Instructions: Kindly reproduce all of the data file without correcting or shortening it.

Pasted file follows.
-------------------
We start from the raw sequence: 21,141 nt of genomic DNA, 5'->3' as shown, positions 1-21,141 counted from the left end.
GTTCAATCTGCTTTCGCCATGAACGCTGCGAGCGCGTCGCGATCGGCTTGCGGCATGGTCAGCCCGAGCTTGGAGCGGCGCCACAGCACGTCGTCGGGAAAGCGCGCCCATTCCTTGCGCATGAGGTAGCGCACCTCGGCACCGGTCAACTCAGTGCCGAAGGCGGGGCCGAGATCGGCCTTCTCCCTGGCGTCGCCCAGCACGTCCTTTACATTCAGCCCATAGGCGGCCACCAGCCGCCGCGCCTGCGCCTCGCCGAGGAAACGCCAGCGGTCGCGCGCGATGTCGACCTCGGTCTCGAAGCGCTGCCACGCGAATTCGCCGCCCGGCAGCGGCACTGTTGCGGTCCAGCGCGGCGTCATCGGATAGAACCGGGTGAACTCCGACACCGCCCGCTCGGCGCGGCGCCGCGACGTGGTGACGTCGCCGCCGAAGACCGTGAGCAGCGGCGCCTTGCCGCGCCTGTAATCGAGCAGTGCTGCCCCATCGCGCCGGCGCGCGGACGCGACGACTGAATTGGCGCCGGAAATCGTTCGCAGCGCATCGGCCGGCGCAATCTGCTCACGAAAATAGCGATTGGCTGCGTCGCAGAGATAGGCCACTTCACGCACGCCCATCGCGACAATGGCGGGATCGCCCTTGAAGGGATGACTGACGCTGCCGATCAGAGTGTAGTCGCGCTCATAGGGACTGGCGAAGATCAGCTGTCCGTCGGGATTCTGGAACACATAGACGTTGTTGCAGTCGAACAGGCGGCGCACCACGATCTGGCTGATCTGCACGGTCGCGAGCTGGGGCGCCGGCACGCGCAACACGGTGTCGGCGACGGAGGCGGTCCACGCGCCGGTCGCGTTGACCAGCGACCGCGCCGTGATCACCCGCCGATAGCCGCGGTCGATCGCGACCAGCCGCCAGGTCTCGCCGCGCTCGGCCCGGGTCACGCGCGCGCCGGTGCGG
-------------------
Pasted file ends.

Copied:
We start from the raw sequence: 21,141 nt of genomic DNA, 5'->3' as shown, positions 1-21,141 counted from the left end.
GTTCAATCTGCTTTCGCCATGAACGCTGCGAGCGCGTCGCGATCGGCTTGCGGCATGGTCAGCCCGAGCTTGGAGCGGCGCCACAGCACGTCGTCGGGAAAGCGCGCCCATTCCTTGCGCATGAGGTAGCGCACCTCGGCACCGGTCAACTCAGTGCCGAAGGCGGGGCCGAGATCGGCCTTCTCCCTGGCGTCGCCCAGCACGTCCTTTACATTCAGCCCATAGGCGGCCACCAGCCGCCGCGCCTGCGCCTCGCCGAGGAAACGCCAGCGGTCGCGCGCGATGTCGACCTCGGTCTCGAAGCGCTGCCACGCGAATTCGCCGCCCGGCAGCGGCACTGTTGCGGTCCAGCGCGGCGTCATCGGATAGAACCGGGTGAACTCCGACACCGCCCGCTCGGCGCGGCGCCGCGACGTGGTGACGTCGCCGCCGAAGACCGTGAGCAGCGGCGCCTTGCCGCGCCTGTAATCGAGCAGTGCTGCCCCATCGCGCCGGCGCGCGGACGCGACGACTGAATTGGCGCCGGAAATCGTTCGCAGCGCATCGGCCGGCGCAATCTGCTCACGAAAATAGCGATTGGCTGCGTCGCAGAGATAGGCCACTTCACGCACGCCCATCGCGACAATGGCGGGATCGCCCTTGAAGGGATGACTGACGCTGCCGATCAGAGTGTAGTCGCGCTCATAGGGACTGGCGAAGATCAGCTGTCCGTCGGGATTCTGGAACACATAGACGTTGTTGCAGTCGAACAGGCGGCGCACCACGATCTGGCTGATCTGCACGGTCGCGAGCTGGGGCGCCGGCACGCGCAACACGGTGTCGGCGACGGAGGCGGTCCACGCGCCGGTCGCGTTGACCAGCGACCGCGCCGTGATCACCCGCCGATAGCCGCGGTCGATCGCGACCAGCCGCCAGGTCTCGCCGCGCTCGGCCCGGGTCACGCGCGCGCCGGTGCGG